St George's College brings together a rare and exhilarating blend of academic excellence, social engagement, sporting prowess and cultural enrichment.
At St George's College we believe that developing the optimism and resilience pupils need to successfully navigate life is as important as academic education, and will enhance their engagement with le
Our Jesuit Ethos flows from the twofold commandment of our Lord Jesus Christ which stresses the love of God and love of one’s neighbour. This ethos is central to the development of St George’s C
By offering a very comprehensive cultural program for every boy, we prepare boys for an ever changing world, teaching them the value of doing everything for the greater glory of God.
Heads of Department: Miss R Davis( Form 1-4) and Mrs A Walcott(L6 & U6)
Members of Staff : Mr B Brider; Mr T Gwariro; Mrs A Walcott
The purpose of the course is to enable students to use the theory knowledge gained to improve their performance and conversely to use what they know from their physical activities to help them understand the theory coursework. The ultimate goal from CIE seems to be oriented towards coaching.
My departmental aims are to create a rounded sportsman, who has a good working knowledge of what he is doing and why he is doing it, so that he can improve his own performance and that of others. I also encourage a pro-active initiative, as this course lends itself to them being in control of their practical coursework.
Entry requirements, ideally, are an A or B at IGCSE level in Biology and English Language. There is a large and difficult Biology section at both levels. Section C requires a good command of English for clear expression, as essay-style answers are required.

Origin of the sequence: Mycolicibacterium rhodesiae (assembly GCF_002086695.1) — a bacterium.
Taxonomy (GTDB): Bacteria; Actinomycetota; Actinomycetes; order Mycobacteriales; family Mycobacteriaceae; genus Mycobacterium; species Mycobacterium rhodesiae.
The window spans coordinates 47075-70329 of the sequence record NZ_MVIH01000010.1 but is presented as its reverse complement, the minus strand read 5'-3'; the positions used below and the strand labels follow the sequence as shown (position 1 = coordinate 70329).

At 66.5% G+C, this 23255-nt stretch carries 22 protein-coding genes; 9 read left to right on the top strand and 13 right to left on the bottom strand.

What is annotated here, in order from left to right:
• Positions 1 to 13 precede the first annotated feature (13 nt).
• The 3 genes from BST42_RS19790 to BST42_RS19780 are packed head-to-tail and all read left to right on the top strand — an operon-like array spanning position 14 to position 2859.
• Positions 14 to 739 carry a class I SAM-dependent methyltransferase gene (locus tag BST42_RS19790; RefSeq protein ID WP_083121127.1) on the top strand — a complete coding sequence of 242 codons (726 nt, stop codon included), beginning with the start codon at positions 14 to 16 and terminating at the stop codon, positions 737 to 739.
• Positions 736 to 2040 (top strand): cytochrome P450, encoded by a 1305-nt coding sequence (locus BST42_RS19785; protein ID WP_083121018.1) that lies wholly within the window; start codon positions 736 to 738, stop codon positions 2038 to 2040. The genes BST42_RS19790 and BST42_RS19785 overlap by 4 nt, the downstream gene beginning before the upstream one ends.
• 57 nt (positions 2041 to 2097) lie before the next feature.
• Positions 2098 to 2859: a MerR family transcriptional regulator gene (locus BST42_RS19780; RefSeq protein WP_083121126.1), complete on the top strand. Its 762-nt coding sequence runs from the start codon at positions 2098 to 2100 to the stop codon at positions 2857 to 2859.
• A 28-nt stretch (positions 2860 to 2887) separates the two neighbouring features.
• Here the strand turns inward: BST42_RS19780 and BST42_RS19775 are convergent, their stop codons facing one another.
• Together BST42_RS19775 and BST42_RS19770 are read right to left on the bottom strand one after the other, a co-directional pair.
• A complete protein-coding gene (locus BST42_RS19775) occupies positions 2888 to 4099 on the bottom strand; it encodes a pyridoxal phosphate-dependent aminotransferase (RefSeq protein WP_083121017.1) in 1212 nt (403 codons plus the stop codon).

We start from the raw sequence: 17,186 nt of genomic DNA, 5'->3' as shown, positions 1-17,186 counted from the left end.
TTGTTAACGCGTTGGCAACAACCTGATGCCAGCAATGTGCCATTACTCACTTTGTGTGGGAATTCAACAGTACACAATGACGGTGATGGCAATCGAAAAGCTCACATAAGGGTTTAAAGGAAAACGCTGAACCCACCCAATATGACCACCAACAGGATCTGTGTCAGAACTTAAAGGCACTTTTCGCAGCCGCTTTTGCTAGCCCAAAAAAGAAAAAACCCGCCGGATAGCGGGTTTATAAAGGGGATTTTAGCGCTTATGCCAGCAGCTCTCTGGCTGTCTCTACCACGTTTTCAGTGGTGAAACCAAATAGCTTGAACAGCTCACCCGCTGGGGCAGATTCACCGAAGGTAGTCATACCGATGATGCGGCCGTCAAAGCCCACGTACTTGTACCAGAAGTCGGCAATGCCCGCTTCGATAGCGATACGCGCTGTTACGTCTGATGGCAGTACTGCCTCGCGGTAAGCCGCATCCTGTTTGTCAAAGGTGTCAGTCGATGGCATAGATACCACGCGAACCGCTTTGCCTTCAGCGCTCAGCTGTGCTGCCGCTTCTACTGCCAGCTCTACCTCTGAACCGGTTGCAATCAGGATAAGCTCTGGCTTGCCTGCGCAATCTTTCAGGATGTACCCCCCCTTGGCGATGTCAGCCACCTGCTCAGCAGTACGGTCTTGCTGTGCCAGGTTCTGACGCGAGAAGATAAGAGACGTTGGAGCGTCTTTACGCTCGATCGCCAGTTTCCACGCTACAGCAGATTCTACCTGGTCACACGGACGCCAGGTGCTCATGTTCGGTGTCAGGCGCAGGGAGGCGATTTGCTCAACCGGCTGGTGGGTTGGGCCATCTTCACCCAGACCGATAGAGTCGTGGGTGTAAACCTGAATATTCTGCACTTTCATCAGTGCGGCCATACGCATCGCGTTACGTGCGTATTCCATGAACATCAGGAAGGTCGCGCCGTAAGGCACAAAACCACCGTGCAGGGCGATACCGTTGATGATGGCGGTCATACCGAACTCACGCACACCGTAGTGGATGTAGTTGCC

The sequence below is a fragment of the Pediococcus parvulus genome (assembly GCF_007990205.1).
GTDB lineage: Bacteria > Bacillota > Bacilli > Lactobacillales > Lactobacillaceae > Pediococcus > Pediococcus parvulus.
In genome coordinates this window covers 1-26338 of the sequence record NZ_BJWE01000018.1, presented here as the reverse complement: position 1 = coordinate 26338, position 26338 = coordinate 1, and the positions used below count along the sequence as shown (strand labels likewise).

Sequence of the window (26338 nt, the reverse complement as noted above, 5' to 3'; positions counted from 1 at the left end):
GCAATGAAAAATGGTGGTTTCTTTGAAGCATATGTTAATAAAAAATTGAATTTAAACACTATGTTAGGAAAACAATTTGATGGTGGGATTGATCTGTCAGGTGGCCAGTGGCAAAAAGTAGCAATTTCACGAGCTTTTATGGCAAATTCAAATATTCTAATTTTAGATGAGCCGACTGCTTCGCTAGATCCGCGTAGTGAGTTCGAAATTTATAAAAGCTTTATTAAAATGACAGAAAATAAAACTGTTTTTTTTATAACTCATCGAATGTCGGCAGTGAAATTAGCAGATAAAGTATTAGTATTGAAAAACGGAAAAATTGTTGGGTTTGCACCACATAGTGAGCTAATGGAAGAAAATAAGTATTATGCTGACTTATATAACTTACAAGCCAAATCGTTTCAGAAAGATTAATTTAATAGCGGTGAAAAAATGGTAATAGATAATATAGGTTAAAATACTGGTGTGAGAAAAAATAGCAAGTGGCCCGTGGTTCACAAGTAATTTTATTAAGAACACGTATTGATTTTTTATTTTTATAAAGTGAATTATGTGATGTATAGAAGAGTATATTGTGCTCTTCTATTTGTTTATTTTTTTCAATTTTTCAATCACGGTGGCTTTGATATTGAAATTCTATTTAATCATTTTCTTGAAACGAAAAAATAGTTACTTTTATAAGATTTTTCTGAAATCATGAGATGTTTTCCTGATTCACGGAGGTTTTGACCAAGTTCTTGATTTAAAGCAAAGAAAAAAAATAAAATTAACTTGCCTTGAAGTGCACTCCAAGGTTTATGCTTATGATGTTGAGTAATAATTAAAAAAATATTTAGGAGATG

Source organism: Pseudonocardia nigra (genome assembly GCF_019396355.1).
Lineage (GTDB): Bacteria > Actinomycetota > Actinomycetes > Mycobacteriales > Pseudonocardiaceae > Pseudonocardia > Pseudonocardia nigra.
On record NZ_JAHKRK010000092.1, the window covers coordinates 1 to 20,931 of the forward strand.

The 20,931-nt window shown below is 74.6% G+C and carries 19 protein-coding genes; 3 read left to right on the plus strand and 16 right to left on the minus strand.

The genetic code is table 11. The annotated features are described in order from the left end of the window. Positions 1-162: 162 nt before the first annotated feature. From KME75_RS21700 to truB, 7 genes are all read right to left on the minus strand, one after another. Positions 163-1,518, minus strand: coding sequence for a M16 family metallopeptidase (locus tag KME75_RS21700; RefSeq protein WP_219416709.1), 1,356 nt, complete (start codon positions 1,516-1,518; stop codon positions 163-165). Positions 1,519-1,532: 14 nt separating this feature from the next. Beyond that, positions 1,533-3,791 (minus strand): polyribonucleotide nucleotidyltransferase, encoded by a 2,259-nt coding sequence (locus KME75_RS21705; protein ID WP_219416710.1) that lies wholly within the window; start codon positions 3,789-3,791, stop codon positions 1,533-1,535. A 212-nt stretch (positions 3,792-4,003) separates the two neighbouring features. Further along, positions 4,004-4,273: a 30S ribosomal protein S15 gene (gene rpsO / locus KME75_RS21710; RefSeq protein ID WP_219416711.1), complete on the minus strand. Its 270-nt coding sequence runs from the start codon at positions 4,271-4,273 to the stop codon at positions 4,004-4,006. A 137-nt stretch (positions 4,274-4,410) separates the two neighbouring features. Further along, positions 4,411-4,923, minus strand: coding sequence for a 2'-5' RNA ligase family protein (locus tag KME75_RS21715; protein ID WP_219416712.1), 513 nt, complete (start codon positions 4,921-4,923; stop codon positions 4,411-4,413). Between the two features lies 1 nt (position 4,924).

The course content is as follows:
Section A : Anatomy and Physiology
Section B : Acquiring, Developing & Performing Motor Skills
Section C : A Contemporary Study of PE & Sport ( focus on the UK)
There are 3 compulsory questions, one per section, (divided into a number of shorter questions) each carrying 30 marks. Weighting 70%.
Each of 2 chosen activities from various categories are marked based on specific criteria, and are filmed for moderation. Drill -type activitiea are required at this level, as well as footage of competitive situations.
An action plan on one of their chosen activities must be produced in writing ( minimum 10 A4 sides) following specific parameters.
Each activity and the action plan are marked out of 30. Weighting 30%. ( 20% for the activities and 10 % for the Action Plan)
Section A : Exercise and Sport Physiology
Section B : Psychology of Sports Performance
Section C : Olympic Games , a Global perspective
The activities offered change a little, for example weight training becomes weight lifting. They may change the activities chosen, if they so wish. Marking is stricter and focuses more on times and distances than the performance quality required of AS candidates. Only competitive footage is required at this level.
The activity carrying the 10% weighting changes to a synoptic oral presentation on another student, performing one of the candidate’s chosen activities. He must assess and evaluate their performance of a selected skill , offering a program for their improvement. All coursework from their AS & A2 years must be used to support and underpin their commentary. It needs to be approximately 10-15 minutes long and they may not use notes.
If both years are covered the weighting is 50% for each year. However candidates may opt to stop at the end of the AS year and take their result as their final mark.
Filming of their various matches is done by me at all home games both at St George’s and any away games in Harare. The purpose of this is to provide evidence to support the marks given for their 2 practical activities. They have , since last year, been editing their own footage, with guidance from Mr. Koschke, a parent who is in the filming and editing business. This is to encourage their personal input into their coursework and give them an added skill for the future.
As far as uses of this course are concerned it lends itself, quite obviously to teaching, coaching and personal training. It can also be a springboard to physiotherapy, sports psychotherapy ( with further training) or other jobs relating to the support of professional athletes.